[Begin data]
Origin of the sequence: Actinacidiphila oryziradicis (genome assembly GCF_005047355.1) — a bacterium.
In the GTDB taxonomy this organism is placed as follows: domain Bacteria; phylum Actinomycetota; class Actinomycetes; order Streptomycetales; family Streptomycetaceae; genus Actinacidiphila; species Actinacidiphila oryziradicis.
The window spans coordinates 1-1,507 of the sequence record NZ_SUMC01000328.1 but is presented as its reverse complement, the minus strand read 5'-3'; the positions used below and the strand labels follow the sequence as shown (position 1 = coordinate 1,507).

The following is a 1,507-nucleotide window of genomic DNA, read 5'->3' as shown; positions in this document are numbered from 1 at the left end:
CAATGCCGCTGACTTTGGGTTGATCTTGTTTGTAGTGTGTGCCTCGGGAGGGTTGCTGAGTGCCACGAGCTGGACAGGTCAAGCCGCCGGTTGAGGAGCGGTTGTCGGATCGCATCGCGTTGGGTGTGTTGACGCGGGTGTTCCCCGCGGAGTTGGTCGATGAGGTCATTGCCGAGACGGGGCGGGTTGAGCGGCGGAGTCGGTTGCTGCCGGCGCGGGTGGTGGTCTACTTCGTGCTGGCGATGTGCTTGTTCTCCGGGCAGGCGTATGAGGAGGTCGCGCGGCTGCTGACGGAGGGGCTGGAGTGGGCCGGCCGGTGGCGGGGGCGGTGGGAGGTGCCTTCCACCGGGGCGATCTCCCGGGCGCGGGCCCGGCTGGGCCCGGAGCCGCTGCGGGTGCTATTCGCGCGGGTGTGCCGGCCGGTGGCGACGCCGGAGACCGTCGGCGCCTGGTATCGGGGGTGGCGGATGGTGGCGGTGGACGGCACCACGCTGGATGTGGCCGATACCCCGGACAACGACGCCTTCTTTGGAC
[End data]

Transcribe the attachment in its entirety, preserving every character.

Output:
Origin of the sequence: Actinacidiphila oryziradicis (genome assembly GCF_005047355.1) — a bacterium.
In the GTDB taxonomy this organism is placed as follows: domain Bacteria; phylum Actinomycetota; class Actinomycetes; order Streptomycetales; family Streptomycetaceae; genus Actinacidiphila; species Actinacidiphila oryziradicis.
The window spans coordinates 1-1,507 of the sequence record NZ_SUMC01000328.1 but is presented as its reverse complement, the minus strand read 5'-3'; the positions used below and the strand labels follow the sequence as shown (position 1 = coordinate 1,507).

The following is a 1,507-nucleotide window of genomic DNA, read 5'->3' as shown; positions in this document are numbered from 1 at the left end:
CAATGCCGCTGACTTTGGGTTGATCTTGTTTGTAGTGTGTGCCTCGGGAGGGTTGCTGAGTGCCACGAGCTGGACAGGTCAAGCCGCCGGTTGAGGAGCGGTTGTCGGATCGCATCGCGTTGGGTGTGTTGACGCGGGTGTTCCCCGCGGAGTTGGTCGATGAGGTCATTGCCGAGACGGGGCGGGTTGAGCGGCGGAGTCGGTTGCTGCCGGCGCGGGTGGTGGTCTACTTCGTGCTGGCGATGTGCTTGTTCTCCGGGCAGGCGTATGAGGAGGTCGCGCGGCTGCTGACGGAGGGGCTGGAGTGGGCCGGCCGGTGGCGGGGGCGGTGGGAGGTGCCTTCCACCGGGGCGATCTCCCGGGCGCGGGCCCGGCTGGGCCCGGAGCCGCTGCGGGTGCTATTCGCGCGGGTGTGCCGGCCGGTGGCGACGCCGGAGACCGTCGGCGCCTGGTATCGGGGGTGGCGGATGGTGGCGGTGGACGGCACCACGCTGGATGTGGCCGATACCCCGGACAACGACGCCTTCTTTGGAC